• Travellers who develop symptoms of AMS (headache, fatigue, loss of appetite, nausea and sleep disturbance) should avoid further ascent. In the absence of improvement or with progression of symptoms the first response should be to descend.
  • Development of HACE or HAPE symptoms requires immediate descent and emergency medical treatment.

Altitude illness in brief

Important News

03 May 2017

Changes to the Country Information pages: Tick-borne encephalitis

NaTHNaC has reviewed and updated the tick-borne encephalitis country specific information in order to provide up-to-date recommendations for traveller Read more

26 Apr 2017

Measles in Europe

A reminder for travellers to be up to date with measles vaccine Read more

06 Apr 2017

European cluster of cases of hepatitis A

Outbreaks of hepatitis A have been reported in Europe mostly affecting men who have sex with men (MSM) Read more

01 Dec 2016

Avian influenza: worldwide update

An update on human cases of avian influenza viruses worldwide Read more

22 Jun 2015

MERS-CoV update: Republic of Korea and China

Ongoing surveillance of Middle East respiratory syndrome coronavirus (MERS-CoV) in Republic of Korea (South Korea) and China Read more

05 Jun 2015

MERS-CoV: Republic of Korea and China

Middle East respiratory syndrome coronavirus (MERS-CoV) update: Republic of Korea and China Read more

11 May 2015

Measles: worldwide

A measles reminder for health professionals and travellers Read more

Outbreaks

14 Dec 2016 View Countries + Austria
Croatia
Denmark
Finland
France
Germany
Hungary
Netherlands
Poland
Romania
Russia
Serbia
Sweden
Switzerland

As 8 December 2016, outbreaks have been reported from 30 October to 6 December in 14 countries in the European region: Austria, Croatia, Denmark, Finland, France, Germany, Hungary, Netherlands, Poland, Romania, Russia, Serbia, Switzerland, Sweden. In 2016, outbreaks in poultry holdings have been reported in eight countries: Austria, Denmark, France, Germany, Hungary, Netherlands, Poland, Sweden. Six European countries were affected by outbreaks in the 2014/15 winter: Germany, Italy, Hungary, Netherlands, Sweden, and the UK.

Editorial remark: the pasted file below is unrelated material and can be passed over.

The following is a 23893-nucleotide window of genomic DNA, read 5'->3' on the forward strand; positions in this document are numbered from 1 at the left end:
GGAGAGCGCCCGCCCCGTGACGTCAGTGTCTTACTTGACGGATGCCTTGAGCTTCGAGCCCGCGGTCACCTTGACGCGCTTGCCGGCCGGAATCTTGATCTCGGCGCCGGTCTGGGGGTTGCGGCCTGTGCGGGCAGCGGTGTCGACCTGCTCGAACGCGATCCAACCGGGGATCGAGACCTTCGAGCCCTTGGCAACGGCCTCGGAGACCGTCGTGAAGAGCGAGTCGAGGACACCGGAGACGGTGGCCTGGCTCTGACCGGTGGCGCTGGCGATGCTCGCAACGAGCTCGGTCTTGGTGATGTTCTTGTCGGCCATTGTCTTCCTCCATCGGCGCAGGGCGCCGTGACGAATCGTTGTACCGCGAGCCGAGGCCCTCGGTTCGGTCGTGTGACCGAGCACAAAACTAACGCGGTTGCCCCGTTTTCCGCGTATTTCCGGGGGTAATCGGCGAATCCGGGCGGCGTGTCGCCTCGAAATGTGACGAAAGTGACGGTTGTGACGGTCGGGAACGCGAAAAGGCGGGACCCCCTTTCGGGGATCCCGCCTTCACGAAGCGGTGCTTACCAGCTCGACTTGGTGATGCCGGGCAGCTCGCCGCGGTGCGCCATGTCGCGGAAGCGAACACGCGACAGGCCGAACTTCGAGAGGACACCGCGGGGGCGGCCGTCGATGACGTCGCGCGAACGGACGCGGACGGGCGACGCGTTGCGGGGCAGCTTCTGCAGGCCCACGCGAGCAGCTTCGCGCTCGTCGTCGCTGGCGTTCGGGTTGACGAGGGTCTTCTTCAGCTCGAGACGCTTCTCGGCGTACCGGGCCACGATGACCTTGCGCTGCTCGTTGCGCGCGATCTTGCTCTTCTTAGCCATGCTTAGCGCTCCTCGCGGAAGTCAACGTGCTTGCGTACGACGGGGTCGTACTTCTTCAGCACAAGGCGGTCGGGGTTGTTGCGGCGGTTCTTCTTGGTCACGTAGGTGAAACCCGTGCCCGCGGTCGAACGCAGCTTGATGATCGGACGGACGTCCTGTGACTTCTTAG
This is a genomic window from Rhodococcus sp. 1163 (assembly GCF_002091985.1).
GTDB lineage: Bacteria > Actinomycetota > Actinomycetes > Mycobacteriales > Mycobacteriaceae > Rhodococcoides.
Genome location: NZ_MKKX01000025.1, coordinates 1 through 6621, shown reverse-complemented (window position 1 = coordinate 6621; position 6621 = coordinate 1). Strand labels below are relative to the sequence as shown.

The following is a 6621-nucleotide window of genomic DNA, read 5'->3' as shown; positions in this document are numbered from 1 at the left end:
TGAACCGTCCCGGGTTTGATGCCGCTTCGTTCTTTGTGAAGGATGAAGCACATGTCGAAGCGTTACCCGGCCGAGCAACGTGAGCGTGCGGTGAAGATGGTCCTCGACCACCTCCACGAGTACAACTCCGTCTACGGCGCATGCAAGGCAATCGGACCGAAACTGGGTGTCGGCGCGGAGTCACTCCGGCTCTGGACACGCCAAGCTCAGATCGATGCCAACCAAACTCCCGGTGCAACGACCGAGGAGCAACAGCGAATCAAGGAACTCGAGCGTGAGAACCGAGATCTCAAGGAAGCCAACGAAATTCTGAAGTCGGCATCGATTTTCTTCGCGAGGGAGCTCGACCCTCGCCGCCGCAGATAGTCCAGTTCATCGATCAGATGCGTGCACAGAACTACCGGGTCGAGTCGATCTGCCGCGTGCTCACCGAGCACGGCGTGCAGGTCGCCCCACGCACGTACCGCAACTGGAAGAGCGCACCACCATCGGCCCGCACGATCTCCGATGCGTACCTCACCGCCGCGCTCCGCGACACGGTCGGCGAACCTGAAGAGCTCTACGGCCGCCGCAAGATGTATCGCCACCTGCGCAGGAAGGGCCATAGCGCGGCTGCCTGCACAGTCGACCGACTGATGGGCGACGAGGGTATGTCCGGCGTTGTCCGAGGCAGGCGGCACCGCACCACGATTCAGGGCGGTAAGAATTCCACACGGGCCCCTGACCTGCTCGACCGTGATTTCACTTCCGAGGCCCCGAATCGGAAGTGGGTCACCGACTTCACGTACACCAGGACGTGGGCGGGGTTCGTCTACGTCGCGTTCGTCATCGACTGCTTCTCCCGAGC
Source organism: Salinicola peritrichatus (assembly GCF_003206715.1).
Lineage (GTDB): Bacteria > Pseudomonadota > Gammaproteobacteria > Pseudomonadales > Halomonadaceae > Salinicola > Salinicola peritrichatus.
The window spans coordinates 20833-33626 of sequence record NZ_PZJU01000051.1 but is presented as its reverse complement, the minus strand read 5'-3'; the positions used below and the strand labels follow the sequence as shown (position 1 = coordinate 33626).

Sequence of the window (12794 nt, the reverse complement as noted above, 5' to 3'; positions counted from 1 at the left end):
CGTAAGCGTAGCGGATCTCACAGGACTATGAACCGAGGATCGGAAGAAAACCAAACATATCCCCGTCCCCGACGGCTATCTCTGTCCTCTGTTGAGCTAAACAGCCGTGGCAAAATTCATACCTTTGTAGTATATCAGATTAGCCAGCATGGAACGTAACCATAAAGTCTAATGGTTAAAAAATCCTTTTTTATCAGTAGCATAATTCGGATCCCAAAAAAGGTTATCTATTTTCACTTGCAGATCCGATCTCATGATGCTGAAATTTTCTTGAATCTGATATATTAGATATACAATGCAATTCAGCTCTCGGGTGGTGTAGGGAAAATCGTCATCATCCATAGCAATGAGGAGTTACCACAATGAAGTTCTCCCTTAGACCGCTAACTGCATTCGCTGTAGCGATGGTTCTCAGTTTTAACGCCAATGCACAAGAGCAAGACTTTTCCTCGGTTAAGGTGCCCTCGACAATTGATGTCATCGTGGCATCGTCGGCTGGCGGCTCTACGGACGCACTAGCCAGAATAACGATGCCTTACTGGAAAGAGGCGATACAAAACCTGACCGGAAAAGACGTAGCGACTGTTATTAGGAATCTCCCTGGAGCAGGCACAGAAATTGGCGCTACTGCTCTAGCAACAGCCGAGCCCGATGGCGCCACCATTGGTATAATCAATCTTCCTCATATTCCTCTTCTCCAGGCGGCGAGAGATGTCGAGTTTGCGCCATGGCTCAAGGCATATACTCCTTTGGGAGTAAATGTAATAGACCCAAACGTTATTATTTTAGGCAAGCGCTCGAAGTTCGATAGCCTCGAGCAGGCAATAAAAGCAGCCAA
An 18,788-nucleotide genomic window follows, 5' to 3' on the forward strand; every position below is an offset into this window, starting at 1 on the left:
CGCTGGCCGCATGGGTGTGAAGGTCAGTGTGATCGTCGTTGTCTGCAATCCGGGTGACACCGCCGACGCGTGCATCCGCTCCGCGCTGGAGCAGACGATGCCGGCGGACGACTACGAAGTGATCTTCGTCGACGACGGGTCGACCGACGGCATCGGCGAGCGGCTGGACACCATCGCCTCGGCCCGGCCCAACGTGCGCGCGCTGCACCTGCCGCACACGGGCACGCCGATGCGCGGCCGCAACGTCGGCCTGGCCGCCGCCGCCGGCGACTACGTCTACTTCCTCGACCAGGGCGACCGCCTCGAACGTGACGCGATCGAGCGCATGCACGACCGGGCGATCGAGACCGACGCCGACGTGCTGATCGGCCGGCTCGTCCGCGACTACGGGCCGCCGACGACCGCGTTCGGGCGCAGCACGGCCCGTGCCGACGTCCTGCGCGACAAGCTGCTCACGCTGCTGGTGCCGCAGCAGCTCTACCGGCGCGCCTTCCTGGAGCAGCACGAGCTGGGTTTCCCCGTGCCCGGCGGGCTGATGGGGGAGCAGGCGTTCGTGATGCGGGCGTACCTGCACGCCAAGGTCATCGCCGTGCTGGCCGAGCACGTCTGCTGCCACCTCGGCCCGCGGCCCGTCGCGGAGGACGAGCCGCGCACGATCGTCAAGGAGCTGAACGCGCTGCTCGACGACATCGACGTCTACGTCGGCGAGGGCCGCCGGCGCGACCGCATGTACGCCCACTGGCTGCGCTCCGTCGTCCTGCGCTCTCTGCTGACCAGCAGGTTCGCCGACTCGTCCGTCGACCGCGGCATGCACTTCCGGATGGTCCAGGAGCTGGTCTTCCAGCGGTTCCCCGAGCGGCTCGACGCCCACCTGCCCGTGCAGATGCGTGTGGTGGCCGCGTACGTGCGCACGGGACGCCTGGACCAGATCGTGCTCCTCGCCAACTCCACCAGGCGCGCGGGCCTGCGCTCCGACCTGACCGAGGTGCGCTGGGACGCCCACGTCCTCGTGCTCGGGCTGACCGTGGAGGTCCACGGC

Animal

Air-Borne

New Post

Verified

Eurosurveillance - Read more

02 Dec 2016 View Countries + Austria
Belgium
Czech Republic
Denmark
France
Germany
Ireland
Italy
Lithuania
Netherlands
Norway
Portugal
Slovenia
Spain
Sweden

As of 25 November 2016, a range of Dutch cured fish products exported to 16 European countries have been recalled due to the risk of food poisoning with Clostridium botulinum Type E

Human

Food and water-borne

New Post

Verified

European Commission - Read more

12 Sep 2016 View Countries + Austria
Saudi Arabia

As of 9 September 2016, a Saudi traveller to Austria was admitted to hospital and diagnosed on 8 September 2016.

Human

Air-Borne

Imported

New Post

Verified

State - Read more